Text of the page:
New research on Alfred the Great

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Republished from The Conversation


Aerial view of the Burghal Hidage site of Wallingford with the Thames in partial flood. Outline of the Saxon ramparts and ‘Alfredian’ streetplan is clear. Image courtesy of the Environmental Agency, Author provided

By Stuart Brookes

Senior Research Associate in Archaeology, UCL

The Last Kingdom – BBC’s historical drama set in the time of Alfred the Great’s war with the Vikings – has returned to our screens for a second series. While most attention will continue to focus on the fictional hero Uhtred, his story is played out against a political background where the main protagonist is the brooding and bookish mastermind Alfred the Great, vividly portrayed in the series by David Dawson.



Danish and Greek archaeologists excavate the ancient Greek harbour town Lechaion

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Republication from  the University of Copenhagen website

01 Aerial photo of the Western Mole (K. Xenikakis & S. Gesafidis)

Underwater archaeology. In Greece, underwater excavations of Lechaion, ancient Corinth’s partially submerged harbour town, reveal the infrastructure of more than a thousand years of flourishing maritime trade. Researchers from the Greek Ministry of Culture and Sports and the University of Copenhagen are using cutting-edge methods to uncover the configuration and scale of the harbour.

Corinth ranked among the most economically and militarily powerful, and enduring, cities of the Greek, Roman and Byzantine periods. The city had an exceptional geographical advantage in the North East corner of the Peloponnese and controlled the Isthmus that facilitated land travel between Northern and Southern Greece, and travel by sea between the Western and Eastern Mediterranean.



The Indo-European Cradle from a Linguistic and Archaeological standpoint

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Republication from the Annual Review of Linguistics


The Indo-European Homeland from Linguistic and Archaeological Perspectives

Vol. 1: 199-219 (Volume publication date January 2015)
DOI: 10.1146/annurev-linguist-030514-124812

David W. Anthony1 and Don Ringe2
1Anthropology Department, Hartwick College, Oneonta, New York
2Department of Linguistics, University of Pennsylvania, Philadelphia, Pennsylvania
Archaeological evidence and linguistic evidence converge in support of an origin of Indo-European languages on the Pontic-Caspian steppes around 4,000 years BCE. The evidence is so strong that arguments in support of other hypotheses should be reexamined.


Figure 1  Wheel terms found in Indo-European language branches. Modified with permission from Anthony (1995).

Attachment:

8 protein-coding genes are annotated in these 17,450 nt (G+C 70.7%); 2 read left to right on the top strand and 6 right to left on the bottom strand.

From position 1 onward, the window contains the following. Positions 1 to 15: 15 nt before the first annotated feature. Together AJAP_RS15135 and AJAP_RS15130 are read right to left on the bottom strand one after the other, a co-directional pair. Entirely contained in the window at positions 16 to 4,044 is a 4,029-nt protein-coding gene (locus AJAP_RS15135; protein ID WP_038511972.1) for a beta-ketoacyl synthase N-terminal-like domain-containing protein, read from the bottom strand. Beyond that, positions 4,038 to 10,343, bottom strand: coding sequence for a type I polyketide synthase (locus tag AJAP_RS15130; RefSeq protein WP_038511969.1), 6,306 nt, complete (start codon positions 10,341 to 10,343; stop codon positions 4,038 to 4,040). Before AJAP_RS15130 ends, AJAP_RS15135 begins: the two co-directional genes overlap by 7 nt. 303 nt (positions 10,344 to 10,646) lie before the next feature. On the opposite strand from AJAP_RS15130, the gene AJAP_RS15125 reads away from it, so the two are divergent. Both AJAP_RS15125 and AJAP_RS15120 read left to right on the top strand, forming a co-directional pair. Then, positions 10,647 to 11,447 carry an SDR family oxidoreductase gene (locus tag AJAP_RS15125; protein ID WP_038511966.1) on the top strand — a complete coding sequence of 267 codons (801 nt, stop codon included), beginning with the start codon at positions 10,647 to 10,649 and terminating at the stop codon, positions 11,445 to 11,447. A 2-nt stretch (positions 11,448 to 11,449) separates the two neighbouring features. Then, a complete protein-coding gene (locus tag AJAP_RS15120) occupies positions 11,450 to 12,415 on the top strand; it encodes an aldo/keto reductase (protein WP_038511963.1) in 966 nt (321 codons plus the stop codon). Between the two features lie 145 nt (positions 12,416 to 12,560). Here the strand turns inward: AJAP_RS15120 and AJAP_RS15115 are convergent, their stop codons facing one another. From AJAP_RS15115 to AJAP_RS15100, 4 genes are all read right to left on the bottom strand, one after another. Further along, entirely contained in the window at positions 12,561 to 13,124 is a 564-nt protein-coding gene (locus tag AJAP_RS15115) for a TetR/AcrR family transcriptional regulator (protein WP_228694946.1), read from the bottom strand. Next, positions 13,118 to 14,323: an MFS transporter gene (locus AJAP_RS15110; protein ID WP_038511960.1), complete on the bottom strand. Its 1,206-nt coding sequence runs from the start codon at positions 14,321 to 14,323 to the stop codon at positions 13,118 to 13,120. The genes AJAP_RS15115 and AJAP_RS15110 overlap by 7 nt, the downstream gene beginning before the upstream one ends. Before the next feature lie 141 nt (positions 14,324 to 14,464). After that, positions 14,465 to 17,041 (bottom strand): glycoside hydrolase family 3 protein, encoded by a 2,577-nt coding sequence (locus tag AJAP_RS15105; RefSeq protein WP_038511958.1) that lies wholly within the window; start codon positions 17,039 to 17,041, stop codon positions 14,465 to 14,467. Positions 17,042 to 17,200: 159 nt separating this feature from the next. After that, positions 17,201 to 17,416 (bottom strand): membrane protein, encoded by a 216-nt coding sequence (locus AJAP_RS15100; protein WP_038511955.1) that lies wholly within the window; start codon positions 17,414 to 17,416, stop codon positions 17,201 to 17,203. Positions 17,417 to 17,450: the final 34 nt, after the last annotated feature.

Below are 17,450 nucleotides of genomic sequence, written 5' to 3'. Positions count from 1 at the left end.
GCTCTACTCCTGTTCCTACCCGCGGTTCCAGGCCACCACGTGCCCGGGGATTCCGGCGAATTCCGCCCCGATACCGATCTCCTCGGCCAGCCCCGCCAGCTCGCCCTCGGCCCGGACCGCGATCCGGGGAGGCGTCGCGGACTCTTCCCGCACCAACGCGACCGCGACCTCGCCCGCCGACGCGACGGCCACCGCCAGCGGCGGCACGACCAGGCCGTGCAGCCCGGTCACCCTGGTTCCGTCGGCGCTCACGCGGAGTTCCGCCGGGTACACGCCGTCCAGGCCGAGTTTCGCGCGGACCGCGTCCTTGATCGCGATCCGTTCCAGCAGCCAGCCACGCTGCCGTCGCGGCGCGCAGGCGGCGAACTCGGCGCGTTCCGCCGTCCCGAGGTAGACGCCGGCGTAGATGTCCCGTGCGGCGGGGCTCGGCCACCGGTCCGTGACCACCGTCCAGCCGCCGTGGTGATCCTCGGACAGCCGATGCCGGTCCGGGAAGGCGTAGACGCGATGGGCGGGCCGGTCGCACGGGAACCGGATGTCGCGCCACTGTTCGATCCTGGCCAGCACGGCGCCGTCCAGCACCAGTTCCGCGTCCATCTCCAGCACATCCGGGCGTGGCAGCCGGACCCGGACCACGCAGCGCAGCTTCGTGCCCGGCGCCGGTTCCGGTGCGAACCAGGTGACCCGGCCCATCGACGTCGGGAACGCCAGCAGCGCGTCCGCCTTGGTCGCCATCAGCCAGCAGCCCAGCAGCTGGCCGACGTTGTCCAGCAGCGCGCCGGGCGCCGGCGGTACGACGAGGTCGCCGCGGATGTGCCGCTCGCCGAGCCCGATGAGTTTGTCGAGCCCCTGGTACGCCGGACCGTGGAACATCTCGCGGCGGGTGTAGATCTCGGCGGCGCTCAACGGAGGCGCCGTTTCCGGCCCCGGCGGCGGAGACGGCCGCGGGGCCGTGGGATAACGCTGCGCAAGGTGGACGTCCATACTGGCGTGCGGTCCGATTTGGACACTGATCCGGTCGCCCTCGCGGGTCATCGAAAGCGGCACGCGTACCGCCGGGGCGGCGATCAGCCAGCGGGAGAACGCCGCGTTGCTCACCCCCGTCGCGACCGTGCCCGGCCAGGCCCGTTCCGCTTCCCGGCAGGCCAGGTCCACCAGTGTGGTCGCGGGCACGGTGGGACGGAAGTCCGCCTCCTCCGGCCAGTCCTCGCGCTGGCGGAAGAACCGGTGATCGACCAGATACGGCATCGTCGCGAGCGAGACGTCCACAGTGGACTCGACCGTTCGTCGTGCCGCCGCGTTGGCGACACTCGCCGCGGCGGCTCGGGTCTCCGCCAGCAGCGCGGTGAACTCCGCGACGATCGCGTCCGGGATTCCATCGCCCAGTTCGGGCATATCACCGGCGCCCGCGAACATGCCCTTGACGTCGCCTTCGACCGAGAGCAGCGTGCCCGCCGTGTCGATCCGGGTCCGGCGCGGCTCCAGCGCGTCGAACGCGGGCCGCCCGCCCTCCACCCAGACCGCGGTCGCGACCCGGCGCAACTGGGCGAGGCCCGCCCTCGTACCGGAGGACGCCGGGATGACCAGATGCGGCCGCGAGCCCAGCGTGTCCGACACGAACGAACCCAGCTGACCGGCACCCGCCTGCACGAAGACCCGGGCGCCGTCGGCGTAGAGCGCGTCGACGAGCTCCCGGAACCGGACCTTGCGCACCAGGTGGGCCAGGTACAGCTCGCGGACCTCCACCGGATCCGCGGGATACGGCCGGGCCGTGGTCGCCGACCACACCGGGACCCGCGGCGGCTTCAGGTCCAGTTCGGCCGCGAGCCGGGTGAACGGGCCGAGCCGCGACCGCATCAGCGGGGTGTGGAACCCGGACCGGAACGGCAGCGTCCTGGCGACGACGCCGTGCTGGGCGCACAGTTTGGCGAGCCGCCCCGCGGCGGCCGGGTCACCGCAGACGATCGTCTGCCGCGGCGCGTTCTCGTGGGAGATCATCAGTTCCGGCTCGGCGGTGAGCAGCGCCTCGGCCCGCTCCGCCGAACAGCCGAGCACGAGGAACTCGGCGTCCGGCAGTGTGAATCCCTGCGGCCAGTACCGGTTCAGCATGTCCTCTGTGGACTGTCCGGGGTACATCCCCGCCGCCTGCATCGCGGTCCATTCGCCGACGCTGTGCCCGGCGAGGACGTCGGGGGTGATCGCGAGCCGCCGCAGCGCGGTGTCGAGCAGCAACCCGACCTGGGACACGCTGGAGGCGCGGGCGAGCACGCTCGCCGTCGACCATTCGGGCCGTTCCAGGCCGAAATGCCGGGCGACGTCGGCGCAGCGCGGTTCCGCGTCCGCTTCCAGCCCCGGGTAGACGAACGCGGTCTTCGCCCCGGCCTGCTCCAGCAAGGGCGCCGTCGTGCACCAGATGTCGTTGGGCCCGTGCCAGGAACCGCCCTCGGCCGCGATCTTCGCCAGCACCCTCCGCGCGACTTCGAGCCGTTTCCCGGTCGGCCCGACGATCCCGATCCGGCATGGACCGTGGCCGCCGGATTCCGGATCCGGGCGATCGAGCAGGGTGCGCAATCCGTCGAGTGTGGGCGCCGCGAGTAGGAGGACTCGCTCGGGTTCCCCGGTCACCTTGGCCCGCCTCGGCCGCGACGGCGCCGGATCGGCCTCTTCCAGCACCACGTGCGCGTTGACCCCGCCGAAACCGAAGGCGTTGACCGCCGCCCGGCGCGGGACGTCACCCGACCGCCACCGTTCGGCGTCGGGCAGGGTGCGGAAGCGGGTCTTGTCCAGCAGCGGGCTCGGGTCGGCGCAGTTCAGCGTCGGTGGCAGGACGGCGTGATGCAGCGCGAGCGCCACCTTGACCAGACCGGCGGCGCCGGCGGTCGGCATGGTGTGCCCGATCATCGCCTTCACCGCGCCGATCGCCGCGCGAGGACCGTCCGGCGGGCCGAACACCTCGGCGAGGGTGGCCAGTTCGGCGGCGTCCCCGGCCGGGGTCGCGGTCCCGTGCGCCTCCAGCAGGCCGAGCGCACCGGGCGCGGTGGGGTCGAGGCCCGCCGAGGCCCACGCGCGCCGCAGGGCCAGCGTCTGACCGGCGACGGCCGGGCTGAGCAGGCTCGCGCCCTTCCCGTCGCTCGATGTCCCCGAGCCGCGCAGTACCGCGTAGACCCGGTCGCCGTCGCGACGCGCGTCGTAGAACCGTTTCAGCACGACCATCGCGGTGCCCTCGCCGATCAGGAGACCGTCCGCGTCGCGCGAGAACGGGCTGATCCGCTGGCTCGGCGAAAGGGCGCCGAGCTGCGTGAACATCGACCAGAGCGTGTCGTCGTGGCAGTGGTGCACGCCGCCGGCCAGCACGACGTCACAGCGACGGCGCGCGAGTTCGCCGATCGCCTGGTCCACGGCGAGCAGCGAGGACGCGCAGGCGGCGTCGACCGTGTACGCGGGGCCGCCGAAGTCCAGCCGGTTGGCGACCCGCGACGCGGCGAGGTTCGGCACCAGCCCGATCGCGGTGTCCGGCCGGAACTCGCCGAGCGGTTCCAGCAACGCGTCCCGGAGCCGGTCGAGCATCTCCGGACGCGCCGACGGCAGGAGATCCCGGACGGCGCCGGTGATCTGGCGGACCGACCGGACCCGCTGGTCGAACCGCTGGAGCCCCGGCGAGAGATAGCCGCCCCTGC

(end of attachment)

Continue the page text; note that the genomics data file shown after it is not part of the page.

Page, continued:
Fighting Tactics and Strategy of the Middle Byzantine Armies against Slavs & Eurasian Steppe Peoples – PART II


aaaaaaByzantine  iron  mail  cuirass  (Byzantine  Museum,  Athens,  Photo copyright: Giovanni  Dall’ Orto).


By  Periklis    Deligiannis


Continued from PART  I


The  best  time  of   the  year  to  unleash  a  campaign  against  the  steppe  peoples  was  February  or  March,  when  the    nomad  horses  were  not  in  a  good  physical  condition,  due  to  their  stress  from  the  winter  weather.
When  a  Byzantine  army  defended  the  imperial  territory  against  the  nomad  onslaught,  it  was  better  for  its  commander  to  cover  its  rear  which  could  be  rapidly  overtaken  by  galloping  enemy  horse-archers,  having  in  the  back  of  the  imperial  army  an  impassable  for  horses  geophysical  obstacle  (rugged  terrain,  river,  marshes  etc.).  During  the  battle,  the  Byzantine  frontline  should  be  consisted  of  infantry  spearmen (a  sort  of  pikemen),  who  pointed  their  spearheads  against  the  enemy  horses.  Usually  the  Byzantine  infantrymen  could  confront  the  steppe  warriors  more  effectively  than  the  imperial  cavalrymen,  so  the  Byzantine  infantry  and  cavalry  should  not  in  any  way,  be  severed  during  the  battle  against  them.  The  steppe  horse-archers  usually  feared  of  the  Middle  Byzantine  infantry  archers,  because  their  bows  had  usually  a  greater  range  of  bowshot  than  their  own  nomadic.  Both  of  them  (Byzantines  and  nomads)  used  types  of  composite  bows (mostly  of  Hunnic  design)  but  the  Middle  Byzantine  bows  were  more  effective.  The  tactics  of  the  combined  military  action  of  the  imperial  frontline  (infantry  spearmen)  with  the  archers of  the  middle  lines  of  the  Byzantine  order  of  battle  (who  hurled  bowshots  over  the  heads  of  their  fellow  spearmen),  were  almost  impossible  to  be  encountered  by  the  nomad  horse-archers.  Generally,  the  nomads  could  hardly  break  a  defensive  formation  of  this  type,  even  if  they  unleashed  against  it their  cataphracts/heavy  cavalry  (which  would  be  confronted  immediately  by  the  enemy  heavy  cavalry – Byzantine  or  any  other  imperial).
From  the  6th  century and on, the  Byzantine  Empire  had  to  deal  with  the  Slavic  invasion  of  its  territories.  The  Slavs  were  led  initially  by  Altaic (mostly  Turkic),  Sarmatian  and  other  steppe  tribes  which  had  been  imposed  to  them  as  suzerains  (sometimes  without  any  Slavic  reaction  as  it  seems,  due  to  the  military  benefits  for  the  Slavs  from  their  cooperation  in  raids  with  the  powerful  nomad  cavalry).  This  is the  reason  why  the  Byzantine  tactics  against  them,  are  dealt  in  this  essay  along  with  the  imperial  tactics  against  the  Eurasian  nomads.